Even after the Chinese government cleared the way for couples to have a second child, working women are reluctant to expand their family — or have any children at all, according to a new survey by Zhaopin.com, one of the nation’s biggest online recruitment Web sites.
About 40 percent of working women without children do not want to have any and about two-thirds of those with a child do not want a second, the poll found.
In big cities, such as Beijing or Shanghai, hefty living costs, long work hours and surging expenses linked to raising children have deterred more women from becoming moms.
The phenomenon is not unique to China, given the pressures that working women face around the globe.
However, it is particularly acute for the nation given its rapidly aging population.
More than three decades of a one-child policy has left the nation with too few young people to support an expanding elderly population, which is eroding competitiveness and weighing on the social welfare system.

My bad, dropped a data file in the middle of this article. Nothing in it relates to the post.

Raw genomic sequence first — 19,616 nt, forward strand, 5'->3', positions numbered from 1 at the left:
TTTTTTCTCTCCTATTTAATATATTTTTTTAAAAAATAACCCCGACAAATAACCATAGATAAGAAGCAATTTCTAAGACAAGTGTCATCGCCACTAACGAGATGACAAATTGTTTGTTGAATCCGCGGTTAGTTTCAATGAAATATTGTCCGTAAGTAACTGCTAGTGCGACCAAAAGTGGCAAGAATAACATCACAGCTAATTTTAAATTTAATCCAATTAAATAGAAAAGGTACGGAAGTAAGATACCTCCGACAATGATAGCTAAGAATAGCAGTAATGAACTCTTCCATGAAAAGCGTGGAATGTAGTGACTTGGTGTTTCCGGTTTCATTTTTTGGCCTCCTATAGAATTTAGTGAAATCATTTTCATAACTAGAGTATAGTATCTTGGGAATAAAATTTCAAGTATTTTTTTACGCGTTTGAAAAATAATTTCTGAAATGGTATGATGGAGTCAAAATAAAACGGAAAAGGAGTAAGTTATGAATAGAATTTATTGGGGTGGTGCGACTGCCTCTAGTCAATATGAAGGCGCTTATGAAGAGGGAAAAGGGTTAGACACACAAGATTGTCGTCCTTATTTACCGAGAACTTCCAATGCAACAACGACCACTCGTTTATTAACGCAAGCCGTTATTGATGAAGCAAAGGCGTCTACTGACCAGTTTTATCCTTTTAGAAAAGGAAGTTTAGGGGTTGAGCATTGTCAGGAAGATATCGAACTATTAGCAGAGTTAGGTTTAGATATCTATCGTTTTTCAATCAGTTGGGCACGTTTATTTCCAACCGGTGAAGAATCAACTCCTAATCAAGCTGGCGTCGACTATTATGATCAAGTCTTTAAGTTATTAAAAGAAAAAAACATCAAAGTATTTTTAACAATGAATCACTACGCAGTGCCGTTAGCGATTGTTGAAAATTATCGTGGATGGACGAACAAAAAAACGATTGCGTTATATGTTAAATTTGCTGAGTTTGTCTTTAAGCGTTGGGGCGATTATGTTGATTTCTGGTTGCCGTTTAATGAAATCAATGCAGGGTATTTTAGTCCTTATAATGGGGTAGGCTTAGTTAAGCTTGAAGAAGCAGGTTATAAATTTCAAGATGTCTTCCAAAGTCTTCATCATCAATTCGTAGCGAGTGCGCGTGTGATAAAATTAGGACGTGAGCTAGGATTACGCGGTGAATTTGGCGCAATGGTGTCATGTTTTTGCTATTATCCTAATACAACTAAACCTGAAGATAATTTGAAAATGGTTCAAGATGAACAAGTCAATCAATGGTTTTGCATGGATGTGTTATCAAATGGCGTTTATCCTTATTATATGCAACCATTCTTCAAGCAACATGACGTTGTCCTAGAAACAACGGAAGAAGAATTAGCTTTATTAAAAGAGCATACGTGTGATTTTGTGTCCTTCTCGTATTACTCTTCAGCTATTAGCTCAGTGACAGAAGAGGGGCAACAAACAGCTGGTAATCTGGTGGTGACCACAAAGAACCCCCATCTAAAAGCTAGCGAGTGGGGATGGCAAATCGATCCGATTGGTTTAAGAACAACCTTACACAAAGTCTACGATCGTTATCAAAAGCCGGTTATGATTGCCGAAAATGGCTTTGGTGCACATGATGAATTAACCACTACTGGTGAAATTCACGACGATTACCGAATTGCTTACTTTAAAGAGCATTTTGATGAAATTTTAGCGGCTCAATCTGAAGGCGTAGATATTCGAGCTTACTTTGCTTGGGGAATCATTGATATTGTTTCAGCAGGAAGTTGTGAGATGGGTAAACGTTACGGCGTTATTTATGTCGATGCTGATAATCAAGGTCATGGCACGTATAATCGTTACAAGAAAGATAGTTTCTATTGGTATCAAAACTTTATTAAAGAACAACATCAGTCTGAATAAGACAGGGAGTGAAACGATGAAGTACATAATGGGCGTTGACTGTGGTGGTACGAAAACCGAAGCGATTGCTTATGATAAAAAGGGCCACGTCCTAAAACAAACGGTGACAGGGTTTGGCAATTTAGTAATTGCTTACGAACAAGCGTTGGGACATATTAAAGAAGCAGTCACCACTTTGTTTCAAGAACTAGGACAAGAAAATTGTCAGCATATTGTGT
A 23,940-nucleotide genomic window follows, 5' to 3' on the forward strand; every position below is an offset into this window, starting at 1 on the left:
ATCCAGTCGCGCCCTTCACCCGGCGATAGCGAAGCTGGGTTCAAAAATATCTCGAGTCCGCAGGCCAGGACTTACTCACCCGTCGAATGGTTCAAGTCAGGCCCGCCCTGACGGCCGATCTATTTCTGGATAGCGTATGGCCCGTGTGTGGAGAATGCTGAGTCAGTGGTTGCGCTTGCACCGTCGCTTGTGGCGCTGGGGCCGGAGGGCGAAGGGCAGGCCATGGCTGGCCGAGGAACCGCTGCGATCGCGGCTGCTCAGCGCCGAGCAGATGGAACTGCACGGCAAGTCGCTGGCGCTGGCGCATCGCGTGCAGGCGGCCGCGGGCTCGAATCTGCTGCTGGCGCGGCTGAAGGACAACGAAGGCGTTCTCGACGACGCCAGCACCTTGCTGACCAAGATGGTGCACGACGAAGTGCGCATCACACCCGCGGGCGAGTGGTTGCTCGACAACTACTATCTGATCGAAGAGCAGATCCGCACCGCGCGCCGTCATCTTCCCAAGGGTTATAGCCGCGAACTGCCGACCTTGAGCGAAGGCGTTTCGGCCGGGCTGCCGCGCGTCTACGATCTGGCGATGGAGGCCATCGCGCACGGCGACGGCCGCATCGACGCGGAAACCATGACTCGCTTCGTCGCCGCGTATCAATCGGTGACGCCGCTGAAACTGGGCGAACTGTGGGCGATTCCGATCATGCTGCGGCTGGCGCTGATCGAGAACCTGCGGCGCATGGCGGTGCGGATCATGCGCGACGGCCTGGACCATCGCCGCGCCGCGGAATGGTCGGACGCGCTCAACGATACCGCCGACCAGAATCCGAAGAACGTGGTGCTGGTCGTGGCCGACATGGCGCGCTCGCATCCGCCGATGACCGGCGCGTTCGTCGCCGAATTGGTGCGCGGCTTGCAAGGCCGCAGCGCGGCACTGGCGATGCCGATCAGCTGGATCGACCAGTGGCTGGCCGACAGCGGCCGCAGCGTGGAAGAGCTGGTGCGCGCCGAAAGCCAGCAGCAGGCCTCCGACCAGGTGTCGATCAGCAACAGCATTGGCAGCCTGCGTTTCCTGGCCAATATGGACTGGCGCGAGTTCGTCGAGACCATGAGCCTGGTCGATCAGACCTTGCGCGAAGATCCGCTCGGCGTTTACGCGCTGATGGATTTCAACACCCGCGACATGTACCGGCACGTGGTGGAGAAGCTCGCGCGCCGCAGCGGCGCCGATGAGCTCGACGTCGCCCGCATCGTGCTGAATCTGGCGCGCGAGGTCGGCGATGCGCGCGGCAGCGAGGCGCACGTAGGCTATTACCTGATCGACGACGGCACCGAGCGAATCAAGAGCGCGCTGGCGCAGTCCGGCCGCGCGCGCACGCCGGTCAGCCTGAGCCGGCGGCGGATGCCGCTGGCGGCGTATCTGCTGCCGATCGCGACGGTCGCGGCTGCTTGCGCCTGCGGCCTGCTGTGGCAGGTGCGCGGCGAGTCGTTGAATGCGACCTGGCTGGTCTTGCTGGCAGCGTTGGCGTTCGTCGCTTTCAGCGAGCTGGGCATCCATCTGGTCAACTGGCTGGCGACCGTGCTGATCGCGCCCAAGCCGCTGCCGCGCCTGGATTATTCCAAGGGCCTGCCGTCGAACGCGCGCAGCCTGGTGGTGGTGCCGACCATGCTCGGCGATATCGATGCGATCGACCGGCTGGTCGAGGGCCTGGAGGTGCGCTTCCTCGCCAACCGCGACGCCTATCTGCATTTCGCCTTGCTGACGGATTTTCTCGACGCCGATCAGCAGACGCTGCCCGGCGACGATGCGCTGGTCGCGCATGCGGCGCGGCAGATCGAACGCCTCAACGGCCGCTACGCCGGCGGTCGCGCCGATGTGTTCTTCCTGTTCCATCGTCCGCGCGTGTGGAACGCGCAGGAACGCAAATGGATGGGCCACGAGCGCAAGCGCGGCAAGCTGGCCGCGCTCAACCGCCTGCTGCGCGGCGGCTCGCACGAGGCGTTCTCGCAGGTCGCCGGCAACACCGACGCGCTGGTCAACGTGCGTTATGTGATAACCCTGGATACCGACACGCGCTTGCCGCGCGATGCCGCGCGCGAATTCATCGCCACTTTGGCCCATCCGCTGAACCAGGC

After announcing a two-child rule in October 2015, officials estimated an increase of 4 million additional births per year through 2020, but last year births increased by just 1.31 million from a year earlier to 17.86 million. That prompted the government to consider measures such as “birth rewards and subsidies” to help encourage more people to have another child.
Yet China remains far from providing incentive packages as seen in Singapore or Germany and a porous safety network offers little help to families who cannot afford children’s education or healthcare.
Child-bearing might also lead to real financial or career losses.
The survey found that 33 percent of women had their pay cut after giving birth and 36 percent were demoted.
Among the top reasons cited for not having kids by the Zhaopin.com survey are “not enough time and energy” and “too expensive to raise children.”
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